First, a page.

Lady Antebellum were named vocal group of the year, and group members Charles Kelley, Hillary Scott and Dave Haywood shared the single of the year honor with producer Paul Worley for “Need You Now.”

“This has been the most incredible year of our lives,” Kelley said.

“I just want to say thank you so much to my bandmates, Charles and Dave,” Scott added. “Like Charles says, this year has been unbelievable, and I can’t imagine two better people more fun to enjoy the ride with. This is so humbling.”

“To all the groups, we’re huge fans — Rascal Flatts, Zac, The Band Perry, Little Big Town. It’s an honor to be in a category with you,” Haywood said.

The Zac Brown Band won the new artist of the year prize.

“Thanks so much to all the fans who believed in us … to all of our team … to our wives, especially, that believe in us and that we come home to,” Brown said. “Everybody here that’s given us a shot, it’s an honor to live on a legacy, getting to do what we love to do and try to be the best musicians that we can possibly be.”

Sugarland won the vocal duo award for the fourth consecutive year. Citing the recent release of their new album, The Incredible Machine, vocalist Jennifer Nettles said, “It’s been a wonderful few weeks for us with the release of a new record, and this definitely gets on the top of the list for sure.”

In addition to Paisley’s performance, the awards show had some memorable moments as a noted actress demonstrated she can indeed sing a country song, and a 75-year-old Country Music Hall of Fame member wowed the crowd with a stellar vocal that once again proved why she is a legend.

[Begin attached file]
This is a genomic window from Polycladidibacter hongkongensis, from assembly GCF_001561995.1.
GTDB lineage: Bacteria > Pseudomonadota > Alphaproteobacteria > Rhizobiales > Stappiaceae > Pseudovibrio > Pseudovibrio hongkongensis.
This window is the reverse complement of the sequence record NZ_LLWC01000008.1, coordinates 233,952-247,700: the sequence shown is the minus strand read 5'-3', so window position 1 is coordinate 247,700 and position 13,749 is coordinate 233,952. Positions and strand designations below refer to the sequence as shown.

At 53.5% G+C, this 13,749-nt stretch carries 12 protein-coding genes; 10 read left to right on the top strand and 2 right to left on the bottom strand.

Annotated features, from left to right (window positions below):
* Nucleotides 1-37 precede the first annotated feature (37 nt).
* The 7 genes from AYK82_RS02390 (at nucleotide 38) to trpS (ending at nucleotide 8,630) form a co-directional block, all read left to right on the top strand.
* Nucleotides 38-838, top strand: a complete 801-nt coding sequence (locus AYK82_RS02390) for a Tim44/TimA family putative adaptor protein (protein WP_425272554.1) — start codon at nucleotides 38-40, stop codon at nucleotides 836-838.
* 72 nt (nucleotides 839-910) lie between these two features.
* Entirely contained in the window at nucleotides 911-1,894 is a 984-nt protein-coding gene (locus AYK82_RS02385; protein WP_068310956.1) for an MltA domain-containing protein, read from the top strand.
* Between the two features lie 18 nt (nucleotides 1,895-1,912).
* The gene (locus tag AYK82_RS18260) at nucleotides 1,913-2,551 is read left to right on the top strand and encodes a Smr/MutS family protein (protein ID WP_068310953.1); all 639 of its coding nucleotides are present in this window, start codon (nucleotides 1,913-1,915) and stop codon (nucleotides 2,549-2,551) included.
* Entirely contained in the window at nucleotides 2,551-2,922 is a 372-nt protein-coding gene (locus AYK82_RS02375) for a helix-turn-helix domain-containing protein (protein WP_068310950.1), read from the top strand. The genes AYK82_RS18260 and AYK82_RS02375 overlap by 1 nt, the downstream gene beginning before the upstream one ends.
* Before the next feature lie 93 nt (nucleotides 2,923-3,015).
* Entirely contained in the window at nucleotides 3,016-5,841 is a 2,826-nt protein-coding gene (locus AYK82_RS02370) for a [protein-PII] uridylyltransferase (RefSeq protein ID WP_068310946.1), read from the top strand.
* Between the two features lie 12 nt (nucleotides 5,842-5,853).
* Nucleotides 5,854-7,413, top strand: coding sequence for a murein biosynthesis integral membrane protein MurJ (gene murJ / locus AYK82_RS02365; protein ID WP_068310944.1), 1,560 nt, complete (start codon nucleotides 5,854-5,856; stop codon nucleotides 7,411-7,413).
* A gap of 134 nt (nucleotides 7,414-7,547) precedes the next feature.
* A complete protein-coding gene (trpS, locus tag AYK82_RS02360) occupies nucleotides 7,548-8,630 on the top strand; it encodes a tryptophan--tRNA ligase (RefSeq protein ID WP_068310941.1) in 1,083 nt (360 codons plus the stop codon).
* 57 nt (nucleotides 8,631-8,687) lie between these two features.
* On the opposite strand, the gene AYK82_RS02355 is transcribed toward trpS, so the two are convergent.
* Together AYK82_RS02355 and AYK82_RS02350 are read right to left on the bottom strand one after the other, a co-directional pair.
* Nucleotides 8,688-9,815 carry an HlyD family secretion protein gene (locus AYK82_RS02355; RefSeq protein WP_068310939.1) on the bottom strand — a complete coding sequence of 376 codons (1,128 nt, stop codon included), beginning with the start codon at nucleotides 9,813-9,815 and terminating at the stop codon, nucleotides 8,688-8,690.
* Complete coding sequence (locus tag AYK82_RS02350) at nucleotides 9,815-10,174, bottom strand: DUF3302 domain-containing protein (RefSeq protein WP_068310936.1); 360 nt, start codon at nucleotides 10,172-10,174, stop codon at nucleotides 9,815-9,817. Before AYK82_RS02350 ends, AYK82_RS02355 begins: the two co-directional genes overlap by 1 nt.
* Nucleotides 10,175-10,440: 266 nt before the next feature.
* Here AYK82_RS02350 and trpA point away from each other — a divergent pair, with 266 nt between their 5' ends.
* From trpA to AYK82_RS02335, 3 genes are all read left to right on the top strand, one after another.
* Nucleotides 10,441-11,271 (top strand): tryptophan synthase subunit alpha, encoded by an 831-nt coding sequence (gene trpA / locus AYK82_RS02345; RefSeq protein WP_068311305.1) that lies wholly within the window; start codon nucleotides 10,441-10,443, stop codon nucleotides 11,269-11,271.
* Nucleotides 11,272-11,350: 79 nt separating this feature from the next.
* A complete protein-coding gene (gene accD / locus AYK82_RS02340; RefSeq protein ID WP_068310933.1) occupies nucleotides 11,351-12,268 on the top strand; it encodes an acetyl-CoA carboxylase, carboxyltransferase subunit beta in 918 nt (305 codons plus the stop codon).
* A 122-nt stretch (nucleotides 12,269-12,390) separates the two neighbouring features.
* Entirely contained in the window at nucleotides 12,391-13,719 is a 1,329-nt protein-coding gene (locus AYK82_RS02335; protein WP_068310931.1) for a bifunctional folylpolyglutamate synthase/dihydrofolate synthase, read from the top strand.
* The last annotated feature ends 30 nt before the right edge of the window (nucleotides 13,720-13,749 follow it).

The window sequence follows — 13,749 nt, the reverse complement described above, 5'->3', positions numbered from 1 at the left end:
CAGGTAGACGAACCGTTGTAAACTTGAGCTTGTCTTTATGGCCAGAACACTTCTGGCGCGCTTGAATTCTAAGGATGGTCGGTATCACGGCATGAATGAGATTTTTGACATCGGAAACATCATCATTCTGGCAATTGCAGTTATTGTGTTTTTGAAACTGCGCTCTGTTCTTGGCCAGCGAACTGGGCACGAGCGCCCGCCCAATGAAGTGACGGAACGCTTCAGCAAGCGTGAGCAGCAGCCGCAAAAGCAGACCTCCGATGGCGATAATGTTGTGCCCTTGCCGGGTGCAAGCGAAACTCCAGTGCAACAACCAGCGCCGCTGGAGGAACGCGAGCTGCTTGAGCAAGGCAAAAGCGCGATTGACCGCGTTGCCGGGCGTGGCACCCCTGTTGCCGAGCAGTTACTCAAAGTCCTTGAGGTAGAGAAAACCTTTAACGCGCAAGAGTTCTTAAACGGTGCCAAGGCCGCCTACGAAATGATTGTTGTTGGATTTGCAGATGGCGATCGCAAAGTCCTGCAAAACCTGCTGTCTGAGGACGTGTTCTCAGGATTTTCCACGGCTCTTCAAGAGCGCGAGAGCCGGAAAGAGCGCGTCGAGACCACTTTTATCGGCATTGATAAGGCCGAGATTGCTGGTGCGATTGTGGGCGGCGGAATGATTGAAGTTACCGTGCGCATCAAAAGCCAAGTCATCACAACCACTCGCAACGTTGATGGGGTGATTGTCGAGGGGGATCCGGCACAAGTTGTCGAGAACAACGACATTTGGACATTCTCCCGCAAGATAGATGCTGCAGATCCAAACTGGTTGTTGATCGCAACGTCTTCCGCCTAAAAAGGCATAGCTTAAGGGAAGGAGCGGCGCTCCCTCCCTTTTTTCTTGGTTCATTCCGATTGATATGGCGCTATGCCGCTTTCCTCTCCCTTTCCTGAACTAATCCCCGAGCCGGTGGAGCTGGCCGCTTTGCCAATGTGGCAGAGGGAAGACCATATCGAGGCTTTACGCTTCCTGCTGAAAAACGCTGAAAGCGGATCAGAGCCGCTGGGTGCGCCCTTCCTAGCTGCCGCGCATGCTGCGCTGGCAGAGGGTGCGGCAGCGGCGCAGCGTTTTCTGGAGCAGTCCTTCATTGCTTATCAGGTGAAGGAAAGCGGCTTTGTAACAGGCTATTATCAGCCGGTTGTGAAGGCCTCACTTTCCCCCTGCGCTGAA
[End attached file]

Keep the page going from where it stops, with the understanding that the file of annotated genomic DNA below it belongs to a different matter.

Academy Award winner Gwenyth Paltrow provided one of the most anxiously-awaited moments because of her starring role inCountry Strong, an upcoming film about a female country singer who attempts a comeback. She sang the title song written by veteran Nashville writers Jennifer Hanson, Tony Martin and Mark Nesler.

Paltrow is an actress, of course, but she seemed relaxed and natural as she strummed a huge Gibson J-200 acoustic guitar and turned in a vocal performance that rivaled the ones that are getting new artists signed to Nashville record labels these days. Having Vince Gill singing harmony vocals and playing guitar at her side probably made the live performance a little less intimidating.

But the highlight of the night was when Loretta Lynn walked onstage to join Lambert and Sheryl Crow for the last verse of “Coal Miner’s Daughter.” The segment was introduced by actress Sissy Spacek, who portrayed Lynn in the 1980 film of the same name.

With Lambert, Crow and Lynn having recorded the song for the just-released album, Coal Miner’s Daughter: A Tribute to Loretta Lynn, the Hall of Fame member’s arrival onstage was unannounced but not a huge surprise. Despite off-and-on health problems in recent years, Lynn’s voice was strong and authoritative as she sang the song about her youth in rural Kentucky.

Underwood kicked the show off on a high note with Paisley and Keith Urban joining her on “Songs Like This.” Reba McEntire got a strong response with her version of Beyoncé’s “If I Were a Boy,” a track from her new album, All the Women I Am.

Underwood also took a solo spot to sing “Mama’s Song,” and Lambert did an energetic version of John Prine’s laid-back “That’s the Way That the World Goes ‘Round.” String sections appeared to be in higher demand than usual during the show, and the most eclectic performance of the evening had to be Sugarland’s theatrical presentation of “Stuck Like Glue.”

Collaborations included the Zac Brown Band and Alan Jackson on “As She’s Walking Away” and Jason Aldean and Kelly Clarkson’s “Don’t You Wanna Stay.” Other performers included The Band Perry (“If I Die Young”), Dierks Bentley (“Up on the Ridge”), Kenny Chesney (“The Boys of Fall”), Kid Rock (“Born Free”), Lady Antebellum (“Hello World”), Rascal Flatts (“Why Wait”), Shelton (“All About Tonight”), George Strait (“The Breath You Take”), Taylor Swift (“Back to December”) and Urban (“Put You in a Song”).